Panel set to let voters decide TABOR issue


AUGUSTA – On the eve of a final push to conclude the 2006 regular legislative session, two panels of Maine lawmakers gathered at the State House on Sunday to discuss outstanding issues including a looming referendum to impose strict spending caps on government.

The Taxation Committee signaled it was prepared to pass on to voters a citizen initiative dubbed the Taxpayer Bill of Rights for an up or down statewide vote without placing any competing measure on the ballot.

The Appropriations Committee, meanwhile, cobbled together nearly $6 million for the University of Maine and the state community college system that advocates said could ease upward pressures on tuition levels.

The higher education funding package was unanimously endorsed as the Appropriations panel opened a final review of dozens of bills that had already won tentative House and Senate approval but that still carried price tags.

Less than $1 million was said to be available for those items, but creativity reigned.

For instance, to come up with the higher education bonus, lawmakers voted to transfer a surplus in the account for reimbursing Homestead exemptions to municipalities.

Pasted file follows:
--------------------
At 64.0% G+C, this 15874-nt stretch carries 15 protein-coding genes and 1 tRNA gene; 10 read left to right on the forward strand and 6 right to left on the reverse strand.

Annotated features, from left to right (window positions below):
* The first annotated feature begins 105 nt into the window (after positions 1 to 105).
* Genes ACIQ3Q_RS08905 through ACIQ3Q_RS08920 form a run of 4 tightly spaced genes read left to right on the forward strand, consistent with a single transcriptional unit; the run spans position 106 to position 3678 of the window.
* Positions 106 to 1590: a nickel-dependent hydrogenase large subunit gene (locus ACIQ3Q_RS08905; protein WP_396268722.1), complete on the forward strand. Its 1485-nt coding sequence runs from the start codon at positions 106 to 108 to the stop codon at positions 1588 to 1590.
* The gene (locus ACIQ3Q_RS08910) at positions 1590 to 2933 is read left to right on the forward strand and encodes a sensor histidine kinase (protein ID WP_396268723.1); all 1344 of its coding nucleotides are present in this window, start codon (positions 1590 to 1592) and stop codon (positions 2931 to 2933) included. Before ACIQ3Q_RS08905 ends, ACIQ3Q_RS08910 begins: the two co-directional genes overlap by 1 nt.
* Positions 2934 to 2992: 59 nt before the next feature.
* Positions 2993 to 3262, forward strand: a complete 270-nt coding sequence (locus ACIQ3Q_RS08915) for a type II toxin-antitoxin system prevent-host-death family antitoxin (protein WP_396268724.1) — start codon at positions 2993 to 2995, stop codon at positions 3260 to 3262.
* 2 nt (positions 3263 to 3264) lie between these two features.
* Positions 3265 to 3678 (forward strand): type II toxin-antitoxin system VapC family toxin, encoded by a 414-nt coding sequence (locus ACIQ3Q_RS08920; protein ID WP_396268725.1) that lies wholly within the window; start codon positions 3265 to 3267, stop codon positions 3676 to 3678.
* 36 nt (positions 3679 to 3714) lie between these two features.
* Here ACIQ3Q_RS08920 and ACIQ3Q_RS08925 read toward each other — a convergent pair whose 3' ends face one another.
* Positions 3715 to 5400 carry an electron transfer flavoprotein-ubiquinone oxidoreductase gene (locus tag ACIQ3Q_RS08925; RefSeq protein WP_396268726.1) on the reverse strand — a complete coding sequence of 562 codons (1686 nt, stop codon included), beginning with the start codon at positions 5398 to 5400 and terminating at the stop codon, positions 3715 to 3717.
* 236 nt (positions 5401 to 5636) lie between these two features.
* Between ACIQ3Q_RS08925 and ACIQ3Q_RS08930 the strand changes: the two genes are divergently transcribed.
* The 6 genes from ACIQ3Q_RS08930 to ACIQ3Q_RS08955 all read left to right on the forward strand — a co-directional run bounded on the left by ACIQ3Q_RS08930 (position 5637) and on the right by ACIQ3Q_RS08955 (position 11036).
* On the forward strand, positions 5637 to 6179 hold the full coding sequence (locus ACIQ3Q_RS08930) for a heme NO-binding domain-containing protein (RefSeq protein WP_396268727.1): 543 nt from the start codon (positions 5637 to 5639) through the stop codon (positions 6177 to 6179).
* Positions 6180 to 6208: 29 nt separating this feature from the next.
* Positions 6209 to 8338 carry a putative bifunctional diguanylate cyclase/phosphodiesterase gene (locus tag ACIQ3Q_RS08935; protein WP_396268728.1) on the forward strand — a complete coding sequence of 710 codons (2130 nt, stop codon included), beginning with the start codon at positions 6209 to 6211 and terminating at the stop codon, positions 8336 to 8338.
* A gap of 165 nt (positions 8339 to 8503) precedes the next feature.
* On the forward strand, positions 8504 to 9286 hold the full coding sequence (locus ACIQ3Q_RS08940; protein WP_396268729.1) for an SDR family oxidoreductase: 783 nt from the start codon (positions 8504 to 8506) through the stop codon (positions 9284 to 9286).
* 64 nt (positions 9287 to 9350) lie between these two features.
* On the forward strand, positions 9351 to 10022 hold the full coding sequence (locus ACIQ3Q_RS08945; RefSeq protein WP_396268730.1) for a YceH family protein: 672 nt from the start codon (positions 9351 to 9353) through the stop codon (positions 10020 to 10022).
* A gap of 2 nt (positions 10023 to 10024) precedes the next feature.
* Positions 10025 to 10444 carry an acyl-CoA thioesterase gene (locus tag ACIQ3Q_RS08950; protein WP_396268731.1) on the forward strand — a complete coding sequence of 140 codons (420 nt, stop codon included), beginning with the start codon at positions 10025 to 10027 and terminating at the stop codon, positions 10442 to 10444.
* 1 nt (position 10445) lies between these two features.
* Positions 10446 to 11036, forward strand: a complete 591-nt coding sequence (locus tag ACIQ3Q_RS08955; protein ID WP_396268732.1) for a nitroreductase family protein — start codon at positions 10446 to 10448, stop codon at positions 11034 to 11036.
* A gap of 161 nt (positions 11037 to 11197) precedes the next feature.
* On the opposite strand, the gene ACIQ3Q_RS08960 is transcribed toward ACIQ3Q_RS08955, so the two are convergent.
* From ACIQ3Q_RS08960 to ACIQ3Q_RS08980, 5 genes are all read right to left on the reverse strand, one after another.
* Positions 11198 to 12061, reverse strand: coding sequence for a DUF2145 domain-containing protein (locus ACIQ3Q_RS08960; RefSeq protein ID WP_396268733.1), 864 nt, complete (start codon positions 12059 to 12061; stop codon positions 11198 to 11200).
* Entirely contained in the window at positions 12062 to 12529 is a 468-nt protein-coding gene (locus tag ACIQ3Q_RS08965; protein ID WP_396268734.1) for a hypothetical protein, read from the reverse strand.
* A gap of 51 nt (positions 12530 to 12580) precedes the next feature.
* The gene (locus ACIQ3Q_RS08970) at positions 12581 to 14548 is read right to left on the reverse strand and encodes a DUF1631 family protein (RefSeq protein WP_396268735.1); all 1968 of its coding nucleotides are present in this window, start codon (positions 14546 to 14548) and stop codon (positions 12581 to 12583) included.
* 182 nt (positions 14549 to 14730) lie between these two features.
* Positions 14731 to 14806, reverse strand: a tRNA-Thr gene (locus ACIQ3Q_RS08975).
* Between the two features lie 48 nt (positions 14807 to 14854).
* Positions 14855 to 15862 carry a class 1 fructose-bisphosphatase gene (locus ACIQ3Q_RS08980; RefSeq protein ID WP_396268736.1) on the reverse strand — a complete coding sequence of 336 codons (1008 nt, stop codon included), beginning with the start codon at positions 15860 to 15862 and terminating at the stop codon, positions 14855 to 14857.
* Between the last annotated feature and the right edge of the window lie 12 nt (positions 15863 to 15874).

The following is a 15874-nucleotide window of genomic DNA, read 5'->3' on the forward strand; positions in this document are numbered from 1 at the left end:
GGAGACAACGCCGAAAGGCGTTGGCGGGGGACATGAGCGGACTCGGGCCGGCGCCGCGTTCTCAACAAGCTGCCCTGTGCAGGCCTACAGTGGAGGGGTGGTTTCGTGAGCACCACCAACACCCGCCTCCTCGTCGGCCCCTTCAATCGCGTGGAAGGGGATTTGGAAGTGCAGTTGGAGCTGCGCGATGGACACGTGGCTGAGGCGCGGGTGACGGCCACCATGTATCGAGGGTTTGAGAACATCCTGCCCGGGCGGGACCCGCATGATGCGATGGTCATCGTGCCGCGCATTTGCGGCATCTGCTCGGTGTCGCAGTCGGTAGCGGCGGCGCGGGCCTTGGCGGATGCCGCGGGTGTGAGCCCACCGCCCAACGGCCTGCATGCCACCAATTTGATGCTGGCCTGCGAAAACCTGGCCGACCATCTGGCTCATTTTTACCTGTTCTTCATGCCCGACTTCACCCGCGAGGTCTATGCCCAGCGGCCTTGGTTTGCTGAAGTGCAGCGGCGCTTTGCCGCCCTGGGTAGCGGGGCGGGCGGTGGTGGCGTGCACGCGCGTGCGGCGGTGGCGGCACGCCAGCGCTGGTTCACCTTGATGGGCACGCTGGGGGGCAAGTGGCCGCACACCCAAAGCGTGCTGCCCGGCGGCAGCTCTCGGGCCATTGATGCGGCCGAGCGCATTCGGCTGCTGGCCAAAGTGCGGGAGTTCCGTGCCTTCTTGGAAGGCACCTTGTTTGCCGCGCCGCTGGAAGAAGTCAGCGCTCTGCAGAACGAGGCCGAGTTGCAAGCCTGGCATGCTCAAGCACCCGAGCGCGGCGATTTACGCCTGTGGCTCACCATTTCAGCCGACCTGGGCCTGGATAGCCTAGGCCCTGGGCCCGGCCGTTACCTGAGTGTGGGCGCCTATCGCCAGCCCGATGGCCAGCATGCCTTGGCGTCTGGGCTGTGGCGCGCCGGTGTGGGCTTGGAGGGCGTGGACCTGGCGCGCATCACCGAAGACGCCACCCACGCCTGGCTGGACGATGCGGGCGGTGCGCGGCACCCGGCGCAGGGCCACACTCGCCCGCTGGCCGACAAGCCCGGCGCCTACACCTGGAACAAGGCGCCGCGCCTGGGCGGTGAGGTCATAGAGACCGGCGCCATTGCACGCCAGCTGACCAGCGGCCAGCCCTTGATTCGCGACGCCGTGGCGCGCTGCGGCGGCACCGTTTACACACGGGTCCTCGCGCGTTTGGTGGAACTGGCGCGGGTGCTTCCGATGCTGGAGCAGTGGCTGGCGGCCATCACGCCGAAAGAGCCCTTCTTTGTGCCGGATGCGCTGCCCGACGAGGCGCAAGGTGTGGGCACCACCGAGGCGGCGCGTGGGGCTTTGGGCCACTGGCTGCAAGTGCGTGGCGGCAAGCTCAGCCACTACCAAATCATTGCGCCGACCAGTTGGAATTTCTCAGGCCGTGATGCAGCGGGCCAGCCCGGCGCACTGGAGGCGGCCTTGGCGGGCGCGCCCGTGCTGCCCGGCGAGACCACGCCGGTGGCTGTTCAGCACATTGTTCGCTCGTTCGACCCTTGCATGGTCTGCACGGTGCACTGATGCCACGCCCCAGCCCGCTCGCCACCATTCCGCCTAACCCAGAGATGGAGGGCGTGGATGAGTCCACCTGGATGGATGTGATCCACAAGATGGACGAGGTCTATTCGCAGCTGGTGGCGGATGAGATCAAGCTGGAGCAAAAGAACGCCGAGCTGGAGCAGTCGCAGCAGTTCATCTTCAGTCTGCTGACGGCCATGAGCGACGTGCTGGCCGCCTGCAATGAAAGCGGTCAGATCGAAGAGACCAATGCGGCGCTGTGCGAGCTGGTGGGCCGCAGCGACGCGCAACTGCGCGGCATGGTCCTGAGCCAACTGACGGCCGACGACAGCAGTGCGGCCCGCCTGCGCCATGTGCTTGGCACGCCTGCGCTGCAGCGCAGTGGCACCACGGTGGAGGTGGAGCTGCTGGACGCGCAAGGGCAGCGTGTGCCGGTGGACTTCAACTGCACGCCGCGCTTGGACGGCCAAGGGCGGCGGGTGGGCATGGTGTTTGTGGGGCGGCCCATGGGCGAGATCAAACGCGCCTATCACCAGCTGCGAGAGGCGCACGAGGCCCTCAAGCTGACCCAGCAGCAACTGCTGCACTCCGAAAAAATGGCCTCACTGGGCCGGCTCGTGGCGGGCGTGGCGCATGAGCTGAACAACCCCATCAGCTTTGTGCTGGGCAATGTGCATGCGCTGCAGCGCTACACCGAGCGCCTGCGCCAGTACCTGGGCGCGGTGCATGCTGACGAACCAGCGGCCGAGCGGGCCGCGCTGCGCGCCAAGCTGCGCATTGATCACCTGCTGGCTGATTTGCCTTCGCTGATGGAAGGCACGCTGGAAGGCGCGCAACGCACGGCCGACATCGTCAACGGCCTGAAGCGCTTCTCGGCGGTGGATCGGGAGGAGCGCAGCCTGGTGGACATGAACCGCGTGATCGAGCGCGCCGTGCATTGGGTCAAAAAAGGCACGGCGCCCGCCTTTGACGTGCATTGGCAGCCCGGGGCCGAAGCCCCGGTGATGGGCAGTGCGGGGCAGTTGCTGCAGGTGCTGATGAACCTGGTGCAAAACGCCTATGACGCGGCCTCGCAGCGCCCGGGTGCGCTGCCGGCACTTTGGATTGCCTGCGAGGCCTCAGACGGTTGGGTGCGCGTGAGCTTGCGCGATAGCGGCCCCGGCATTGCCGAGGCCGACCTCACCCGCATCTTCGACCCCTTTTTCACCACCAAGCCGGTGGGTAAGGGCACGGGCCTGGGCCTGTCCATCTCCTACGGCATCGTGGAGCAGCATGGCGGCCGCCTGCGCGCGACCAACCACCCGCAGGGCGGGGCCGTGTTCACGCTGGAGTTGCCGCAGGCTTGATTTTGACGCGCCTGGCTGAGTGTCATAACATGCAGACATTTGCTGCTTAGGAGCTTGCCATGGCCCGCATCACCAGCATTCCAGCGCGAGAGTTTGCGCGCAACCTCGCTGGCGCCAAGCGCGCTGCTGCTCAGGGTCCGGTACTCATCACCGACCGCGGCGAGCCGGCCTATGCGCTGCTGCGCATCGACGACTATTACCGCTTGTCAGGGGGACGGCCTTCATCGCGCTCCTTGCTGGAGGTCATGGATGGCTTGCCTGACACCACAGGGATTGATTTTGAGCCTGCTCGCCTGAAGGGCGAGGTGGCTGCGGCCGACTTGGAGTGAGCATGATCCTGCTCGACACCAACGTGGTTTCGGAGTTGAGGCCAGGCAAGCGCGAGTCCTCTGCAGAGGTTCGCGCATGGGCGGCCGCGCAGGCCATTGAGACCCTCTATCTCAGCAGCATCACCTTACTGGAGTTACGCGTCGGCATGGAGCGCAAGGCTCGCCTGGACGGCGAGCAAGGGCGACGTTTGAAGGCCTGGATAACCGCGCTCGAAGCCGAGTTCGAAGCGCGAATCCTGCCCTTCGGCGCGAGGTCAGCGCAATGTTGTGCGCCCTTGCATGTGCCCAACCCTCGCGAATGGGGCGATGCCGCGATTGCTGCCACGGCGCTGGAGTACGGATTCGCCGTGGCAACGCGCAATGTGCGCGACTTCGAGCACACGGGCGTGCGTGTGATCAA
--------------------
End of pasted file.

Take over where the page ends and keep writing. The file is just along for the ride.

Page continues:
The University of Maine would receive $4.2 million and the community colleges $1.6 million.

In taking up the taxpayer citizen initiative, Taxation panelists faced few options and had no authority to alter the proposed legislation that referendum backers had submitted.

The proposal seeks to limit annual spending increases for state and local governments and schools.

Following a three-week recess, the state Senate and House of Representatives reconvene Monday.

Other issues sure to come up this week are competing funding proposals for bridge and highway projects and potential changes in the state’s Dirigo Health program.

Last month, the Senate advanced a revised short-term funding plan for the Dirigo Health program that would cut a $44 million savings offset payment due from insurers to $23 million.

Last week, Democrats reacted coldly to a Republican cash-only suggestion for increased highway funding.